Today we were scheduled to go to the Rift Valley Children’s Village and small adjacent village of Oldeani. Fame runs a clinic there twice a month, but this was the first time we had done a neurology mobile clinic side by side. We packed up all of our medicines and supplies and drove separately from for the 45 minute drive through beautiful countryside to reach the Children’s Village. We were met by India Howell and quickly saw the large group of patients to be seen by us, not to mention the patients there for the regular clinic. There were 20+ patients for us to see and they were all very appropriate neurology patients which means they take longer than the regular patients the other side was seeing. The photo I’ve included is just our group of neurology patients and not the general medicine patients. Not just deworming and giving antibiotics, but taking seizure histories and the such is quite a bit more time consuming.
After seeing several patients, though, we were quickly called out of our room for a young man who had collapsed out front. Luckily it was a patient we had seen yesterday at FAME and who we had asked to come back and see us today which he had done I guess in a sense. He was having continuous non-convulsive seizures and was unresponsive. We wanted to give him some IM Valium which took a bit longer to get organized then we wished, but eventually got taken care of. You can see in one of the photos Megan attending to the young boy with his mom and a nurse to give his IM injection. Several Mamas stood around him holding their skirts in a way so as to give him some privacy considering the crowd of patients we had. And as we couldn’t convince anyone to watch him for us to make sure he didn’t stop breathing, we simply put him in a chair in our room so we could keep an eye on him and continued seeing patients with him in the chair. His mom came in and out and he basically kept seizing for another 4+ hours even with another dose of Valium. We had no way of putting in an IV.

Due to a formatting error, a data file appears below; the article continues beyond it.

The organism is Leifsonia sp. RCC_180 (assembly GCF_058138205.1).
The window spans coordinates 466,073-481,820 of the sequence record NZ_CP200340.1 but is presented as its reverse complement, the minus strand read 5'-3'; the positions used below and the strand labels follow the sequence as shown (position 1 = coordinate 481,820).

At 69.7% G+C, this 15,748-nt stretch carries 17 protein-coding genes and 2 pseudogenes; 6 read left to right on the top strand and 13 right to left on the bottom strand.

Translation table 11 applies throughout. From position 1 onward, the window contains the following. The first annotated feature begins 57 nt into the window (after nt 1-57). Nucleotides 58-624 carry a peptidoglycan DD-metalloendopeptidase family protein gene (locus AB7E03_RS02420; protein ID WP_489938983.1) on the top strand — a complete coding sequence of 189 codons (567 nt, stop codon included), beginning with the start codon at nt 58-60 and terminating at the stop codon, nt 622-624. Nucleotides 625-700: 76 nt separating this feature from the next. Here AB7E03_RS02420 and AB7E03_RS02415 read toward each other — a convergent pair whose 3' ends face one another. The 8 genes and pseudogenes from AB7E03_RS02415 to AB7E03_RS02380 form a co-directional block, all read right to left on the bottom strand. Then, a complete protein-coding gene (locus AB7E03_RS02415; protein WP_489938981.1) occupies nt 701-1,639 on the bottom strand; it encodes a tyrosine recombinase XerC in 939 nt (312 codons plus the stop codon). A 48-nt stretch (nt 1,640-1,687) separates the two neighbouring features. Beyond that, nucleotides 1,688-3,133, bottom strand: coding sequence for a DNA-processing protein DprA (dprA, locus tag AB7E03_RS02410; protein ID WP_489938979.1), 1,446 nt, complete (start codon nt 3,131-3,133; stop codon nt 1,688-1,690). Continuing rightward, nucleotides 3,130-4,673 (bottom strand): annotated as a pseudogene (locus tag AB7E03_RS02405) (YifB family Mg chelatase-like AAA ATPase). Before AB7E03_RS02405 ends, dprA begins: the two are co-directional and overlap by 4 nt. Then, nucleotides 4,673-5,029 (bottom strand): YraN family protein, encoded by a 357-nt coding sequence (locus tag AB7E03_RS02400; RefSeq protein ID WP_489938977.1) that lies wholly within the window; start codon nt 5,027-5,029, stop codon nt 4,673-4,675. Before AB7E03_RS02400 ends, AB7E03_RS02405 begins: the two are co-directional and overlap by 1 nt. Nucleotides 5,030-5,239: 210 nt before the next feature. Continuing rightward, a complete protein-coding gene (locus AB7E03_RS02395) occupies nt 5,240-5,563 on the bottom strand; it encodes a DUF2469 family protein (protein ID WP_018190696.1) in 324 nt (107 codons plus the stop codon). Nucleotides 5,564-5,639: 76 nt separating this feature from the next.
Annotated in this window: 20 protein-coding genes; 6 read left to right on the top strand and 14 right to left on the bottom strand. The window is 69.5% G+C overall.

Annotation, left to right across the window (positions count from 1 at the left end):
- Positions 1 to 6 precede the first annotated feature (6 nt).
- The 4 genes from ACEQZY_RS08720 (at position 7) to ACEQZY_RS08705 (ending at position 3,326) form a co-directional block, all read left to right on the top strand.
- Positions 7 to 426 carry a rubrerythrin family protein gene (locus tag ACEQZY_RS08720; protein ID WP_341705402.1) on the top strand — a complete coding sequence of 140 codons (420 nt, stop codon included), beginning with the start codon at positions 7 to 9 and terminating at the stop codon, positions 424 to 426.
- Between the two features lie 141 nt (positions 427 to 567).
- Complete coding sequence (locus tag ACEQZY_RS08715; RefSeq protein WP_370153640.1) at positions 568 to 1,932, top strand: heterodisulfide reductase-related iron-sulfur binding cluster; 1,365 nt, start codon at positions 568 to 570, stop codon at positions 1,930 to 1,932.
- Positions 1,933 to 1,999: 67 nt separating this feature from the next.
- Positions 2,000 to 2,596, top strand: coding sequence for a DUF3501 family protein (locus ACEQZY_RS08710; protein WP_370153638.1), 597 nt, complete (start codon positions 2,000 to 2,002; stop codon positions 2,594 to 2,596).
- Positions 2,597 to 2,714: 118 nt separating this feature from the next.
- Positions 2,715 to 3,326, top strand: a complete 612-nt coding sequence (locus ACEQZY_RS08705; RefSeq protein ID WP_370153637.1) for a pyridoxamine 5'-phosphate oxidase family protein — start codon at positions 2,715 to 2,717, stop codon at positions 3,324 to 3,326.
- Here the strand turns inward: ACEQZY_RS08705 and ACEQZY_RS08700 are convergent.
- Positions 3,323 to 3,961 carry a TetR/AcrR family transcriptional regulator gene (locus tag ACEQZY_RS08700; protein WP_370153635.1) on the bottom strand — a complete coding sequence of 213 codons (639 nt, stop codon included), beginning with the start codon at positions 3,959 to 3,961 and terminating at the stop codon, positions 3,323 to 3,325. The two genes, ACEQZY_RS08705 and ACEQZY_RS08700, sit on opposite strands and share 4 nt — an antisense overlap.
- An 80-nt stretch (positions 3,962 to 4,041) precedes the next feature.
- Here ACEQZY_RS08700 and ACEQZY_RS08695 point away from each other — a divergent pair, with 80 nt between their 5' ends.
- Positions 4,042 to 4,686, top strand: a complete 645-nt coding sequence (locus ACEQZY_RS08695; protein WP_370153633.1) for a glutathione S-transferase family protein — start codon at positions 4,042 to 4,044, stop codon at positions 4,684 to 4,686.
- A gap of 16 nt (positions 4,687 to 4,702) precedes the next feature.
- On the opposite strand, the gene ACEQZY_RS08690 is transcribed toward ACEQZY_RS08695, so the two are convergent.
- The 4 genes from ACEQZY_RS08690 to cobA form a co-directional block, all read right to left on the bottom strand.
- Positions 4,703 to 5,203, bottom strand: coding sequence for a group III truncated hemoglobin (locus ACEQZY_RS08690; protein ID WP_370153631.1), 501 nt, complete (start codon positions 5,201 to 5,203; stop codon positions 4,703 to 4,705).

Later in the afternoon it was readily apparent that the kid was not waking up so we made the decision to bring he and his mother back to FAME to get an IV in him. We carried him to the car and put him in the front seat with Megan and got everything loaded. We were unable to see probably nine additional patients which was unfortunate, but we’ll have them come to FAME and see them next Friday. As we drove out of the gate of the village to find Tobias’ mother and were waiting near their home suddenly he amazingly just woke up and looked at Megan. His mother hoped in and we decided to bring them back to FAME regardless. He chatted with Megan the whole way back to town and played with the toy giraffe she uses to examine children. On the way back and almost to the tarmac, the Land Cruiser started smoking a little and we had to stop to check things out. Turns out we had lost the AC belt, but since we don’t use the AC ever here and the car didn’t seem to be overheating I felt it was probable smoking when the belt disintegrated and wouldn’t cause any further harm so off we went. We dropped all the employees with us off at their homes on our way through town so it ended up being just Megan and me along with Tobias and his mother in the car. As we were just about to get to the gate at FAME he looked like he went to sleep, but off course was having another seizure. I had to carry him into the ward unannounced and put him in a bed. He was in tonic extension at the time and still remained otherwise non-convulsive. We got an IV in him quickly this time and gave him some more Valium and he snapped out of it pretty quickly.
Our plan was to switch him from phenobarb to carbamazepine and so we quickly got his first dose in tonight before he seized again. What an experience and it certainly rivals Danielle’s seizing infant from last year. Very little can prepare you for such experiences and Megan did a stellar job given the very tough situation. These are the memories that will remain with us forever.
We ended the evening with a nice get together at the Lilac Cafe for all the volunteers and some local ex-pats I’ve met before. Tomorrow we’ll be on safari in Lake Manyara and then we start our mobile clinics on Monday. Another busy week here.
More remarkable adventures to come.